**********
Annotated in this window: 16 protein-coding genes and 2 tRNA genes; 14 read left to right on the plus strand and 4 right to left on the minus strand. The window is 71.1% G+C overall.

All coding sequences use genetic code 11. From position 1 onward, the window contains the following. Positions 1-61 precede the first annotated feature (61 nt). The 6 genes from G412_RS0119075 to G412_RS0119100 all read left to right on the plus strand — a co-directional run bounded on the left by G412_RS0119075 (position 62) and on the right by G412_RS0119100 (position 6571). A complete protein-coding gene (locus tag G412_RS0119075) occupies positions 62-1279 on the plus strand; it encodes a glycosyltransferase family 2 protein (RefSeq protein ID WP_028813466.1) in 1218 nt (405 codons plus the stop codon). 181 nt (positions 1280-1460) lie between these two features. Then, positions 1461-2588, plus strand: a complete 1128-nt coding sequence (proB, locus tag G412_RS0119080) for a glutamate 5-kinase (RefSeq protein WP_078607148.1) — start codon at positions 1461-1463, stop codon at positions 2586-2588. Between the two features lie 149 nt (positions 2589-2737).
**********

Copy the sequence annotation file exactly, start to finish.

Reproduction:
Annotated in this window: 16 protein-coding genes and 2 tRNA genes; 14 read left to right on the plus strand and 4 right to left on the minus strand. The window is 71.1% G+C overall.

All coding sequences use genetic code 11. From position 1 onward, the window contains the following. Positions 1-61 precede the first annotated feature (61 nt). The 6 genes from G412_RS0119075 to G412_RS0119100 all read left to right on the plus strand — a co-directional run bounded on the left by G412_RS0119075 (position 62) and on the right by G412_RS0119100 (position 6571). A complete protein-coding gene (locus tag G412_RS0119075) occupies positions 62-1279 on the plus strand; it encodes a glycosyltransferase family 2 protein (RefSeq protein ID WP_028813466.1) in 1218 nt (405 codons plus the stop codon). 181 nt (positions 1280-1460) lie between these two features. Then, positions 1461-2588, plus strand: a complete 1128-nt coding sequence (proB, locus tag G412_RS0119080) for a glutamate 5-kinase (RefSeq protein WP_078607148.1) — start codon at positions 1461-1463, stop codon at positions 2586-2588. Between the two features lie 149 nt (positions 2589-2737).